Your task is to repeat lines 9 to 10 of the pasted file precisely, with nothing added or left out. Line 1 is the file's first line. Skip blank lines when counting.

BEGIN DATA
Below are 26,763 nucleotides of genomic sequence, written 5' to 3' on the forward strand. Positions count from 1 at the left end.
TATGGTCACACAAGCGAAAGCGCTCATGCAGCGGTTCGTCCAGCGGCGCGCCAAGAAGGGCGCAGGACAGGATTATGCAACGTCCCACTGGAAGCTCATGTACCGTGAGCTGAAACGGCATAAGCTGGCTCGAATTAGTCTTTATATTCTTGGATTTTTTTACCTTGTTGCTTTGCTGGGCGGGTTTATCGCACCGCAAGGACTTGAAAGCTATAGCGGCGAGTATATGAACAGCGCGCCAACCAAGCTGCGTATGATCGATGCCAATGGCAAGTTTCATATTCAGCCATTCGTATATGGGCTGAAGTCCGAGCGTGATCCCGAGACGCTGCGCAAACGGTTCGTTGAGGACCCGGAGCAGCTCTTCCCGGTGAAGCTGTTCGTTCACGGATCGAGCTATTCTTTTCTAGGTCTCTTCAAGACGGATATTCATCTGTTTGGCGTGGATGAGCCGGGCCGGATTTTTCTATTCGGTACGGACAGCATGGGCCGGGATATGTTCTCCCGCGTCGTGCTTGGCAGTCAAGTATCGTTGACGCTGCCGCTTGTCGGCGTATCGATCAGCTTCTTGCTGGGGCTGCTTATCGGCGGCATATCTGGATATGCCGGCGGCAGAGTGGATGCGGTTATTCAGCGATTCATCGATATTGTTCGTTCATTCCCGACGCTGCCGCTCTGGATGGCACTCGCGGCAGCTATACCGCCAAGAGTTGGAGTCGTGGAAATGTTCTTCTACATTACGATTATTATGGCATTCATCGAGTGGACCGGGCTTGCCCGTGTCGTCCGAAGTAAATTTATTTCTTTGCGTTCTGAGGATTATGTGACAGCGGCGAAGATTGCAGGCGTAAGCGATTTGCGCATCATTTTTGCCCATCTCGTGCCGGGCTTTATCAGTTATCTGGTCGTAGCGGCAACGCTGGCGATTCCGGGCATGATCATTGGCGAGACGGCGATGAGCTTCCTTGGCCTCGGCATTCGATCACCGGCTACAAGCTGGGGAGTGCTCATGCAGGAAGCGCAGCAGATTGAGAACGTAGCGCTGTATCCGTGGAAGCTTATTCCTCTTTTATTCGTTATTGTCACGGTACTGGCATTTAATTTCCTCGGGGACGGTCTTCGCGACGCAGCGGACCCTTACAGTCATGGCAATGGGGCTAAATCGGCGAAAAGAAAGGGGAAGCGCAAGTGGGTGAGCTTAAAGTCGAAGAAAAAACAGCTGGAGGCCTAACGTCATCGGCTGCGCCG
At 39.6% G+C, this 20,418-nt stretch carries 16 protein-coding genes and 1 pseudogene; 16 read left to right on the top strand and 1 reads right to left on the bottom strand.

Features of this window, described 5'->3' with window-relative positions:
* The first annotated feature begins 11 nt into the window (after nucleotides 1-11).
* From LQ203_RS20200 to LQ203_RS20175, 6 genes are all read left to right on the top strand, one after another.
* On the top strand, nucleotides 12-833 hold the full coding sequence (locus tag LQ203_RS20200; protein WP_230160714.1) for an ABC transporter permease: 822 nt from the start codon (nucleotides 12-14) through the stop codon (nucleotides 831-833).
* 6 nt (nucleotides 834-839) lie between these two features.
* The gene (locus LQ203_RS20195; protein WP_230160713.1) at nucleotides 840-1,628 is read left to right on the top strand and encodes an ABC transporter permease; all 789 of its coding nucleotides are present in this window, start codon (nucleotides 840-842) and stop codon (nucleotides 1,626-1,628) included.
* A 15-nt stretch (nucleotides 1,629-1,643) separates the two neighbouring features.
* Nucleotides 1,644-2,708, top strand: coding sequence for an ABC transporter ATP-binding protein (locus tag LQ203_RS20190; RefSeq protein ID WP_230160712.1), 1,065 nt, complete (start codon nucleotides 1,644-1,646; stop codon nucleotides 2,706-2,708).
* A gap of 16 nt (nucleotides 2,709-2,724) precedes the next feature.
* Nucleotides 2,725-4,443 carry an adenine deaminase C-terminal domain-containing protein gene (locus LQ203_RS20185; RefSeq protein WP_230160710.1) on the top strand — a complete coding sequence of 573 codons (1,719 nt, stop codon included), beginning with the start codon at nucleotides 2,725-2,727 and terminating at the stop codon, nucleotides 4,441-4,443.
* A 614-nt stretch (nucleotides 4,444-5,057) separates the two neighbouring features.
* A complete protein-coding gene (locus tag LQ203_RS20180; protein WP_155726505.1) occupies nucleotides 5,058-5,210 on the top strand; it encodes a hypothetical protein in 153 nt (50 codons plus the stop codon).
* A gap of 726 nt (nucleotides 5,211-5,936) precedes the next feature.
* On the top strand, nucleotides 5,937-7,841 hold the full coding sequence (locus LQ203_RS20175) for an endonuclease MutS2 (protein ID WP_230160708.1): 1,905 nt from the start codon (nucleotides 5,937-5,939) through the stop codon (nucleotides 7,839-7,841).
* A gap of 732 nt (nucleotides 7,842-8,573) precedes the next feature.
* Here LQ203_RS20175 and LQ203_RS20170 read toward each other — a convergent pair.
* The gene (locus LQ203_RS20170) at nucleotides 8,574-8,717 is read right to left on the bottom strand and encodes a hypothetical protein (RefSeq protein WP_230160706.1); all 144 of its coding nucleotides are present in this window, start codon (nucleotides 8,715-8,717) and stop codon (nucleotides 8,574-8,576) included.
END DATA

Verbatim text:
* The gene (locus LQ203_RS20195; protein WP_230160713.1) at nucleotides 840-1,628 is read left to right on the top strand and encodes an ABC transporter permease; all 789 of its coding nucleotides are present in this window, start codon (nucleotides 840-842) and stop codon (nucleotides 1,626-1,628) included.
* A 15-nt stretch (nucleotides 1,629-1,643) separates the two neighbouring features.